Facilitating peace through sports in Adjumani

06 April 2022|Avola Tabitha

Primary schools in Uganda have been carrying out competitions in athletics, jumping and throwing games from mid-March. Eriga Tobias Igama, 26, is a Ugandan teacher at Nyumanzi primary School, Nyumanzi refugee settlement, Adjumani district. He is a Sports master and sports coach.

Eriga Tobias was among the 89 primary school teachers that participated in the sports for protection program, a youth sports facilitator course under Jesuit Worldwide Learning (JWL). The program trains refugee and host community facilitators to create, manage and sustain a youth sports program in marginalised communities with an emphasis on forcibly displaced populations.

We had a discussion with Mr Eriga Tobias during the Dzaipi sub county zonal games held at Dzaipi primary school. Five zones competed and the winners will represent the sub county in the finals on 6thApril 2022.

Eriga Tobias during the Dzaipi sub county zonal games competition at Dzaipi Primary School

How is sports fostering peace?

Nyumanzi Primary School is an integrated school with pupils from both the host and refugee communities. When the refugees first came in the country, there were a lot of conflicts because of the poor communication. Sometimes we would say something they do not understand, and it takes so little to spark them into violence.

During sports and training, we combine all the children to form teams because we realised it fosters relations between them. Also it creates peace since they are in the team for the same goal.

In my school, the refugees are more than the children from the host communities, with a higher population of refugees in all the classes. With time, they have become more friendly and open and even know each other by name. Several refugee pupils participate in the sports events.

What impact have you seen arise from participation in sports?

Sports brings about peace, unity and socialisation. I have seen the attitudes of the people in my community change from the negative to positive towards refugees. I have seen the way it brings people together. In my community in Arinyapii sub county which neighbours the settlement, I have been instrumental in organising the youth to form a football team together with the refugees.

In 2013 when the refugees first came to Nyumanzi, they had a lot of insecurities and could easily erupt in violence. The host community members too were sceptic, but now they are used to the environment and the people. Whenever issues arise, leaders from both communities come together to resolve the issues amicably.

For these school competitions, we select students first through class competitions, and then inter-school, division and district and inter-district competitions. The best sports students represent the school.

Last year when we got sports materials donated by JRS and UNHCR, it boosted the morale of the children a lot. We are excited to participate in sports and have an identifying uniform.

The winners of this primary school competitions in Adjumani district will represent the district in the national competitions held in Mbale district in May 2022.

How has the sports for protection course in which you participated impacted on you?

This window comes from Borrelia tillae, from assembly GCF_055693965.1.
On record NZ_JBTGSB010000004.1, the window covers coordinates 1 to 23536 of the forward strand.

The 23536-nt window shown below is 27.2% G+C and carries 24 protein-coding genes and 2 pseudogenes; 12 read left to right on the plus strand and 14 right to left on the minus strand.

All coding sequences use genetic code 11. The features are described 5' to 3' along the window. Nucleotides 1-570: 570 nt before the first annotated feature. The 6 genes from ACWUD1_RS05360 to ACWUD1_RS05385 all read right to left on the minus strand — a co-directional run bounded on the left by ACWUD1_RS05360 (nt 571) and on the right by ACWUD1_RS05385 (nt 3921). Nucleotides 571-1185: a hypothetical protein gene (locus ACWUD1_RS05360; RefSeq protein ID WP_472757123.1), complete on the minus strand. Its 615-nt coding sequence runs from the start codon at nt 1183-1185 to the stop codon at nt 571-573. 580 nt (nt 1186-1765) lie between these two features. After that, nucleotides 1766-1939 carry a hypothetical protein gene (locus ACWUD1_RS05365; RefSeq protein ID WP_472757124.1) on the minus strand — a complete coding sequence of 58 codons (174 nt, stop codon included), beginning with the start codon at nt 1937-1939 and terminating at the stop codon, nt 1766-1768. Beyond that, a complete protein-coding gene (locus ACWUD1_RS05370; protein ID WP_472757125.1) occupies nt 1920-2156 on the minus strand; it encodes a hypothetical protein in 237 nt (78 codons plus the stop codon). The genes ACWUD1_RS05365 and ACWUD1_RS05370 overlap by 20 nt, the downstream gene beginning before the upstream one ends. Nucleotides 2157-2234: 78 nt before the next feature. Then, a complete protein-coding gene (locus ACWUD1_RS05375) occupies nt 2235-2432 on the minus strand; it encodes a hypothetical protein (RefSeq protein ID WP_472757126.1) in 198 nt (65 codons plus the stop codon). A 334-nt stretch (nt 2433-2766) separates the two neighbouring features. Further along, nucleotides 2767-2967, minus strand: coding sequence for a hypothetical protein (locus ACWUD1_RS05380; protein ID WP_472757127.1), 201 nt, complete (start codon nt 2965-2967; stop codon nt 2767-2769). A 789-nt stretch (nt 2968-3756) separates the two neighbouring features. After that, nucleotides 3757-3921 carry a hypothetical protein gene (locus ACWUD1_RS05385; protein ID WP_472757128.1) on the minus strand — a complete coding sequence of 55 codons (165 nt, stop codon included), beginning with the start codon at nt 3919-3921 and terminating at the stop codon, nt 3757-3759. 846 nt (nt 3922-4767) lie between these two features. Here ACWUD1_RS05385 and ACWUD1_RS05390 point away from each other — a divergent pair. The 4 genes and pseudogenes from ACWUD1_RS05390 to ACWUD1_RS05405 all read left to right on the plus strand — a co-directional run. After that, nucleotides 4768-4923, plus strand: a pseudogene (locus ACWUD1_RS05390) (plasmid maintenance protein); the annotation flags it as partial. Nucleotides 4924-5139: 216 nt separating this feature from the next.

Participating in the sports for protection training program opened me to many opportunities.  After completing the course, I got an opportunity and was trained as a coach by GIZ. We got technical skills in activities like athletics, jumps and throws, and techniques for organising sports events and training. Last year, the school appointed me the sports master because of the skills and capability I had achieved with the sports for protection training.

When we received the training, we were tasked to share this knowledge with fellow teachers. In the sports department, there are two teachers who assist me and I have been sharing the training that I got with them.

Girls in the ‘Under 14’ category competing in the 150M race.

Have you faced any challenges as the sports master and coach?

Yes, the cultural norms of the refugees deter girls form participating in sports. For the competitions, we have been moving to the homes along with RWCs (Refugee Welfare Committee) requesting parents to let their daughters participate. Parents have a negative attitude towards girl’s participation in sports.

When we come for the sports activities, girls do not have changing rooms and this is a big issue for them.

Mobilisation of the children is hard especially during trainings, at times we get challenged when the talented pupils do not want to participate. We also lack refreshments in the field, these sports activities are facilitated by the schools within the zone, but it is not enough to cater for all the children.

What are your plans for the future?

I would like to upgrade and pursue a degree in sports education. I have experienced the advantage of sports and how it impacts on the community and on peaceful coexistence.

After the competition, we would to appeal to the school to offer bursaries to the best performing sports students so as to motivate the rest. Our next challenge is to identify the students who will take over the position of the older ones currently participating in the ‘Under 16’ category.

About the sports for protection course

The Youth Sports Facilitator (YSF), a professional certificate course under Jesuit Worldwide Learning, certified by Metropolitan State University of Denver (USA), trained refugee and host community facilitators to create, manage and sustain a youth sports program in marginalized communities with an emphasis on forcibly displaced populations. Jesuit Refugee Service facilitated the program with funding from UNHCR.